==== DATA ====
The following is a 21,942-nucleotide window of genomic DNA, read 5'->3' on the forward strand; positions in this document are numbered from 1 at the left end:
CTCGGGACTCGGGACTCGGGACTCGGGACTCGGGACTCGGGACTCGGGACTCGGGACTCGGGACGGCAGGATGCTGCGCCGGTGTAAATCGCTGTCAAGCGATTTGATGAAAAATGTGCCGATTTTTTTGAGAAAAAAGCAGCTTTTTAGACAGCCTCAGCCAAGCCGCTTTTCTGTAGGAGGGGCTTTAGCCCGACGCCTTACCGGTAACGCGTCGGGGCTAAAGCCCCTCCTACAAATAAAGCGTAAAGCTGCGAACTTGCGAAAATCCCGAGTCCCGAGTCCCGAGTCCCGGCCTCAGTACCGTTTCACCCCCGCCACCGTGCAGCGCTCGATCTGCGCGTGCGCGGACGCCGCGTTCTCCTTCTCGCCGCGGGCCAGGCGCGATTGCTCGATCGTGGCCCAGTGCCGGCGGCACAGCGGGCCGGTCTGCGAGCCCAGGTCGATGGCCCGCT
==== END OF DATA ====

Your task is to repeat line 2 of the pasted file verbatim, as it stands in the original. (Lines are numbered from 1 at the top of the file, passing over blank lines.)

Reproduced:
CTCGGGACTCGGGACTCGGGACTCGGGACTCGGGACTCGGGACTCGGGACTCGGGACTCGGGACGGCAGGATGCTGCGCCGGTGTAAATCGCTGTCAAGCGATTTGATGAAAAATGTGCCGATTTTTTTGAGAAAAAAGCAGCTTTTTAGACAGCCTCAGCCAAGCCGCTTTTCTGTAGGAGGGGCTTTAGCCCGACGCCTTACCGGTAACGCGTCGGGGCTAAAGCCCCTCCTACAAATAAAGCGTAAAGCTGCGAACTTGCGAAAATCCCGAGTCCCGAGTCCCGAGTCCCGGCCTCAGTACCGTTTCACCCCCGCCACCGTGCAGCGCTCGATCTGCGCGTGCGCGGACGCCGCGTTCTCCTTCTCGCCGCGGGCCAGGCGCGATTGCTCGATCGTGGCCCAGTGCCGGCGGCACAGCGGGCCGGTCTGCGAGCCCAGGTCGATGGCCCGCT